Lost Girls: the Phantasmagorical Cinema of Jean Rollin

I first encountered the cinema of Jean Rollin via the UK’s Redemption Films, whose founder, Nigel Wingrove, became good friends with Rollin over the years; the film company deserves far more awareness of the great service they did by bringing so many of these films into the common consciousness in the Nineties, making the films themselves into an artefact worth having with an array of stylish, distinctive video covers marking them out. Until that time, any knowledge I had of the director’s work came via still images in magazines, and there it probably would have stayed until, in all likelihood, the films resurfaced – though probably not as well-presented – during the earlier years of the DVD revolution, when there was a real surge of hitherto-unknown releases. But however the films may or may not have made their way to our shelves, it’s taken some time for Rollin criticism to follow in print, although Immoral Tales first re-assessed Rollin’s work in the nineties, and more recently, David Hinds published his Fascination: the Celluloid Dreams of Jean Rollin. But is there more to say?

Lost Girls: the Phantasmogorical Cinema of Jean Rollin has been very much promoted for its all-female authorship, something which I’ll admit I was surprised by: editor and writer, Samm Deighan, hasn’t exactly been a fan of promoting women-only agendas in the past, but publicity for Lost Girls has asserted that women are a minority in genre writing, deserving greater recognition. Well, everyone is free to change their minds of course, though this idea of a lack of ‘recognition’ doesn’t chime with my personal experience as both a woman and a writer, as I’ve said many times before. However, undoubtedly true is the fact that Rollin adored women, frequently making films from the perspective of female characters, and this is something else behind the rationale of Lost Girls -a female perspective on his uniquely female perspectives.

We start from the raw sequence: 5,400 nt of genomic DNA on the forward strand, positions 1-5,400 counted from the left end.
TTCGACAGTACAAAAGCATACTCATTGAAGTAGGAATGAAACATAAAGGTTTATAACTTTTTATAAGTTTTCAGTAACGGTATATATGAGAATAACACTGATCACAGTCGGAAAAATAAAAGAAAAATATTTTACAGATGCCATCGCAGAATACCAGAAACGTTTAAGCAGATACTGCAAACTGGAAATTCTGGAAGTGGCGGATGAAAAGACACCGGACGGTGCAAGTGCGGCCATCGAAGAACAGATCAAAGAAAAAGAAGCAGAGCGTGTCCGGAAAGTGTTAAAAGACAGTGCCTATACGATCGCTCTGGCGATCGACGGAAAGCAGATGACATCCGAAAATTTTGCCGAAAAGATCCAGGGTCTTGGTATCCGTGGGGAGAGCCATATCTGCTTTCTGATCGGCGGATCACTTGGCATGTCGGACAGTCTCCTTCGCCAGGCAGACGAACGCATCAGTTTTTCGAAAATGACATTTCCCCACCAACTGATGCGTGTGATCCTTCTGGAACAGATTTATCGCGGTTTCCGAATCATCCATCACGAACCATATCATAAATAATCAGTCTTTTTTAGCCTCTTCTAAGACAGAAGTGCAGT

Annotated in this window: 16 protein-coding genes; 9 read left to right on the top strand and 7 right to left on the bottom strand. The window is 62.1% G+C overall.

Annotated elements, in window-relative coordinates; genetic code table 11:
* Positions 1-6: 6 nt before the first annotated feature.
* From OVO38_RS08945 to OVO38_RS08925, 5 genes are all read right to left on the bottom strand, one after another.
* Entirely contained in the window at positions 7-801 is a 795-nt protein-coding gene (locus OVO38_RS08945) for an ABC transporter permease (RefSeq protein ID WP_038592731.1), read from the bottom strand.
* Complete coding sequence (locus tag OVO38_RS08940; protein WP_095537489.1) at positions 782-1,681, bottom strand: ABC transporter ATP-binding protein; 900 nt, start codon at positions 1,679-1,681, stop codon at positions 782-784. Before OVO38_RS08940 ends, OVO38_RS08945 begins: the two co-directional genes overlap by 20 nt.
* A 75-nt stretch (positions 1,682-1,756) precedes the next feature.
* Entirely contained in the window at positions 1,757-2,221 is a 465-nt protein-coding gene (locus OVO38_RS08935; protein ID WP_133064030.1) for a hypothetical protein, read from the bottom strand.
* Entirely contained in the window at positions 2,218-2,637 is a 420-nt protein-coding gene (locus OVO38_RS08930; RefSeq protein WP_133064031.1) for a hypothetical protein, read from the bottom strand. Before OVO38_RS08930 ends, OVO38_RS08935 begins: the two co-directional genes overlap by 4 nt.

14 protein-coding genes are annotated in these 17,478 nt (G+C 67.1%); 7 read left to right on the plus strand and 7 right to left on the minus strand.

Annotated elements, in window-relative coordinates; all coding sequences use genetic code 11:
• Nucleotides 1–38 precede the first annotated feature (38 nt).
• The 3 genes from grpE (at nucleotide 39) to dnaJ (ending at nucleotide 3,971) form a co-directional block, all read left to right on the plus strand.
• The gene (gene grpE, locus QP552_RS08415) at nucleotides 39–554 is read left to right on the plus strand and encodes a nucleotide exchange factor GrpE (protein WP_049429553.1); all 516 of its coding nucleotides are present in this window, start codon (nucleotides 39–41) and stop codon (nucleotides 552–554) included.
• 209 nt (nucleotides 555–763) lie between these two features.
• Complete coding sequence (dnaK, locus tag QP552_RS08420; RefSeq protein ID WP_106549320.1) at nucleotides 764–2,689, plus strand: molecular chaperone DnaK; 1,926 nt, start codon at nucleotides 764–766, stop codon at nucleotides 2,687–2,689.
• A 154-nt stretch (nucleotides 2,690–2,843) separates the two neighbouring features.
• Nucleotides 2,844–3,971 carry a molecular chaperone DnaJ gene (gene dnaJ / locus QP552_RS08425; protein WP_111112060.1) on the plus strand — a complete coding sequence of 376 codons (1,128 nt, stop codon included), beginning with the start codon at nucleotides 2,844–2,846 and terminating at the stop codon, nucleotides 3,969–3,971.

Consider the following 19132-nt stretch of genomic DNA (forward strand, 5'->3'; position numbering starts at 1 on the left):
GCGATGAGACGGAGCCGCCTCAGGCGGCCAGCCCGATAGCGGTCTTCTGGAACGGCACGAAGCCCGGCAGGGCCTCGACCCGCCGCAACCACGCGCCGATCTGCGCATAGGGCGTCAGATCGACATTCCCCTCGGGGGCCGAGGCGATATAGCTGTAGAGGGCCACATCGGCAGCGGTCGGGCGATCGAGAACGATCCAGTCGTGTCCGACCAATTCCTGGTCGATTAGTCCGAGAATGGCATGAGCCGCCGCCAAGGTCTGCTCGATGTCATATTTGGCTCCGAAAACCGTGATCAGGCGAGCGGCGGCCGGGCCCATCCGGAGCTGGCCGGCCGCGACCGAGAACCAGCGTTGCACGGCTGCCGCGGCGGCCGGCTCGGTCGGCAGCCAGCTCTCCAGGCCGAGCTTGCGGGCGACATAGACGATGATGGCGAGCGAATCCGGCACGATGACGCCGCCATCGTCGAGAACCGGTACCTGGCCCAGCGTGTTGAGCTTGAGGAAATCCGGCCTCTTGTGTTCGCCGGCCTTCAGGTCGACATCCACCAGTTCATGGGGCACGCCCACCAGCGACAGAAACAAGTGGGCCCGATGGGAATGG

A brief foreword by actress Françoise Pascal (of The Iron Rose) is a pleasing addition here, and the book overall is attractive, heavily illustrated in colour and black & white with a custom artwork cover illustration. There are a variety of writers offering their views, and as the chapter titles might give away, the tone here is rather academic – though not to the extent of being inaccessible to the lay reader, and by and large all the chapters are clearly written, avoiding the cardinal sin of academic writing – incomprehensibility. However, links are forged between Rollin’s films and all manner of  ideas; prepare to see his work linked to Nietzsche, Milton and Satan, to name but a few. Furthermore, the approach taken throughout the book is that Rollin was not about titillation, not featuring nudity for its own sake or to take pleasure in it on its own terms, but rather using female flesh in a range of pioneering ways, revolutionising tired tropes such as vampirism with his work. I’d be inclined to say that the truth lies somewhere between those two positions, personally. Yes, he was pioneering, but he also simply enjoyed filming and working with beautiful women, often coincidentally without a stitch on; I don’t think we do Rollin or his work any sort of disservice for acknowledging that. And lest we forget, Rollin also made pornography (though to be fair, Samm Deighan casts her eye over the likes of Anal Hospital in a chapter dedicated to Rollin’s ‘other’ films).